The board of management at Central College in Glasgow has decided not to appeal against the tribunal ruling that it had unfairly dismissed the leading union activist there. The college is understood to have received legal advice that any challenge was unlikely to succeed.
The tribunal also ordered the college to reinstate Jim O'Donovan, who was branch secretary of the former College Lecturers' Association and has since been elected national president of the successor Further Education Lecturers' Association, part of the Educational Institute of Scotland. But this appears to be causing the college board more difficulty.
It is believed to be unwilling to agree to Mr O'Donovan's reinstatement without conditions, which an EIS insider described as "red rag to a bull stuff".
The college board none the less wants to negotiate on this point with Mr O'Donovan's legal representatives and with what it describes as "the highest level" of the EIS - a coded way of saying it will not discuss matters with FELA leaders in the college.
A statement from the college continued: "In addition, the board resolved to accept the tribunal chairman's invitation to return to the tribunal to discuss the practicability of reinstatement, given the nature of the original allegations and related matters."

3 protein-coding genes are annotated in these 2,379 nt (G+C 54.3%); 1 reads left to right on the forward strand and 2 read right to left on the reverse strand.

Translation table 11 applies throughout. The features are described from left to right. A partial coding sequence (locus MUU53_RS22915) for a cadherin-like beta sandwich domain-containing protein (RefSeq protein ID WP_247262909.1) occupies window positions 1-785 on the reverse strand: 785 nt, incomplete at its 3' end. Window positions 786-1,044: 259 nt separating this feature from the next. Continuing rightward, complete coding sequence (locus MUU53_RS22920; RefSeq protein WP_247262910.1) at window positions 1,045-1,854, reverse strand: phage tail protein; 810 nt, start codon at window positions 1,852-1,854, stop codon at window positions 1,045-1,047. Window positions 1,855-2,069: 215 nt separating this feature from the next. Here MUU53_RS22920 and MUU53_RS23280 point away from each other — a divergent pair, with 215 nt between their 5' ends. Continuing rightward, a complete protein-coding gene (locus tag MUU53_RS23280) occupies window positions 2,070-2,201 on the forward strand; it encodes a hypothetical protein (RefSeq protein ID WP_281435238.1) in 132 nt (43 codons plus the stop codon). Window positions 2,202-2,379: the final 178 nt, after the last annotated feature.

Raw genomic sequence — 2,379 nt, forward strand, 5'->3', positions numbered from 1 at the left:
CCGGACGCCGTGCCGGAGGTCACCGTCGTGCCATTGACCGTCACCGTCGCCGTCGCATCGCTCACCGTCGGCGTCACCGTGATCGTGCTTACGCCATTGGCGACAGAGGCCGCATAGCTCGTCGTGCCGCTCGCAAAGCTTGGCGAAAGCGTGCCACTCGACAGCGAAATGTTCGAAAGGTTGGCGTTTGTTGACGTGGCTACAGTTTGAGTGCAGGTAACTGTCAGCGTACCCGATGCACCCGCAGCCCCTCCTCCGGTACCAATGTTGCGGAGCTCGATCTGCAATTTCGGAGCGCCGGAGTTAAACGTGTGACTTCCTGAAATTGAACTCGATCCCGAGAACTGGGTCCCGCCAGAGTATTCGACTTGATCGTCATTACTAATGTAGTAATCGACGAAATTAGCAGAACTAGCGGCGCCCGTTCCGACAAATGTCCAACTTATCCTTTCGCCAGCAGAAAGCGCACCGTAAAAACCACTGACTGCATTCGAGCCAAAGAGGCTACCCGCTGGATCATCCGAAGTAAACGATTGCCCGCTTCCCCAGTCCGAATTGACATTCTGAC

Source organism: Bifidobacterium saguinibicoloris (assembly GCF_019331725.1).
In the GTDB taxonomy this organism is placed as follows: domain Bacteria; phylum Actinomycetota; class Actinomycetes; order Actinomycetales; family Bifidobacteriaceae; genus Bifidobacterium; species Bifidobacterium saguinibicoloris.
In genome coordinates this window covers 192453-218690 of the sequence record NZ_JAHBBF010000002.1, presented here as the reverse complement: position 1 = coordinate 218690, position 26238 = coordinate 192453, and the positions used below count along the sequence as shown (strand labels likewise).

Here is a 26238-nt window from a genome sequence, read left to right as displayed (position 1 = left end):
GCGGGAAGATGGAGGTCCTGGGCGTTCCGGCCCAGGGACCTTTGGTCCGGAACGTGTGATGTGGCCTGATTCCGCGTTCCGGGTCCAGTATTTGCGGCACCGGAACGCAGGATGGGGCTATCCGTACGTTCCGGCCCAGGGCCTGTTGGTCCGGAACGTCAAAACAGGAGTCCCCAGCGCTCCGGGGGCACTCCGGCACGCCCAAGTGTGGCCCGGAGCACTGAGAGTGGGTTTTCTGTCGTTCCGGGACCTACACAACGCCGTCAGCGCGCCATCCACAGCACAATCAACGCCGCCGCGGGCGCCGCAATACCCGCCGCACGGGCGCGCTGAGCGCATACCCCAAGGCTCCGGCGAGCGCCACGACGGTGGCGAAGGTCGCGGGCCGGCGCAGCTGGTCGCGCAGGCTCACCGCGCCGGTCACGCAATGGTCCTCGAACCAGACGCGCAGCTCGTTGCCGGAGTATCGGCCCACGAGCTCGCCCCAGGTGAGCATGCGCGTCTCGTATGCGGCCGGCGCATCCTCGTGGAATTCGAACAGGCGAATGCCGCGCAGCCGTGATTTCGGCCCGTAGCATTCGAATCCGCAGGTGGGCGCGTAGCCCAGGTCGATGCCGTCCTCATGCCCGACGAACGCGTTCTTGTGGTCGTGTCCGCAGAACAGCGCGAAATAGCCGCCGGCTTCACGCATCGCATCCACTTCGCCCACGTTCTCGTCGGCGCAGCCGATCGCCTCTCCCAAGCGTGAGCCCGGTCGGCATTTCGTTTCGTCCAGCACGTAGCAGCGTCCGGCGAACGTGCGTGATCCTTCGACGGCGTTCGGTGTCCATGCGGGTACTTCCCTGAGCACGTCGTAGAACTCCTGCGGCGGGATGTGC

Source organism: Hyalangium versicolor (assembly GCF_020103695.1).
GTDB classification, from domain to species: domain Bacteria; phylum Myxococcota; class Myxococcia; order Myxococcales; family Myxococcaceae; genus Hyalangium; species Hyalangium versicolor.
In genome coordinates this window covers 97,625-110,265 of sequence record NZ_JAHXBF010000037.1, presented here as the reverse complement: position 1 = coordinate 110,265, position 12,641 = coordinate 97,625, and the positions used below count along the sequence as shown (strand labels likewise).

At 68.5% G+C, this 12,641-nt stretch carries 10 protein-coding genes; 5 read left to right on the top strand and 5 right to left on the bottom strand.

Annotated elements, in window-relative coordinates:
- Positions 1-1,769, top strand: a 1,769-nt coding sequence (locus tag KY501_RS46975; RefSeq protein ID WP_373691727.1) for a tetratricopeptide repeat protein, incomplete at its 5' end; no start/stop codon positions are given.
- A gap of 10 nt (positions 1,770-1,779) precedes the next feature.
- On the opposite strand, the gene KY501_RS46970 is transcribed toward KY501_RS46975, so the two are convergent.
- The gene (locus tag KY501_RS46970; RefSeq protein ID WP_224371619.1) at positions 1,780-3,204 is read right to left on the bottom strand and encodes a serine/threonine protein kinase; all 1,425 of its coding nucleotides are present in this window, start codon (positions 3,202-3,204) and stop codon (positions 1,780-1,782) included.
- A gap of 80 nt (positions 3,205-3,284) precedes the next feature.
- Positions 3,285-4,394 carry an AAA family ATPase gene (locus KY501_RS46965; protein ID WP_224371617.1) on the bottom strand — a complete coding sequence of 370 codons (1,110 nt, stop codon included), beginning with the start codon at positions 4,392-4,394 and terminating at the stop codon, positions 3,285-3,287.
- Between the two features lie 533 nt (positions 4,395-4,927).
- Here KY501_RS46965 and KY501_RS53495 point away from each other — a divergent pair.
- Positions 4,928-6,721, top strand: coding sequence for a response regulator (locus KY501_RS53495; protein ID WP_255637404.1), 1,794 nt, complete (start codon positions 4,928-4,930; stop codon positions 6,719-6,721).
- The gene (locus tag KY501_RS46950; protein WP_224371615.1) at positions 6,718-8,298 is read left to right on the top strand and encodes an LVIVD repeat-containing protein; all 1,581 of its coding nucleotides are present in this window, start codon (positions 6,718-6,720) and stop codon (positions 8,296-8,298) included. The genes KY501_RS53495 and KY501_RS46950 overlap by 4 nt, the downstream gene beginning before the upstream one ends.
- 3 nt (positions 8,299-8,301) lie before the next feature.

Mr O'Donovan was fired over remarks made in a corridor exchange with a member of the college's board of management which the college described as "intimidatory, threatening and confrontational".
The management denied he had been sacked for his union activities, but the tribunal ruled that Mr O'Donovan's campaign against a reorganisation of posts at the college had clouded the management's judgment of him to such an extent that it exaggerated the evidence against him, made "mountains out of molehills" and dismissed him.
Ronnie Smith, EIS general secretary, said the tribunal's verdict was "as comprehensive an indictment of the employer as I have seen in 16 years as a full-time official".
An EIS branch official at the college, who did not want to be named, accused the board of continuing to act improperly. "The chair of the board and the chair of the appeals committee were closely involved in the unfair dismissal of Jim O'Donovan. They have a conflict of interests and should not have taken part in formulating the board's response to the tribunal's decision."
The FELA's annual conference in March voted overwhelmingly for the EIS nationally "to fund any action necessary to ensure that reinstatement takes place as soon as possible".
The tribunal gave the college four weeks to reinstate Mr O'Donovan, a deadline that passed a fortnight ago.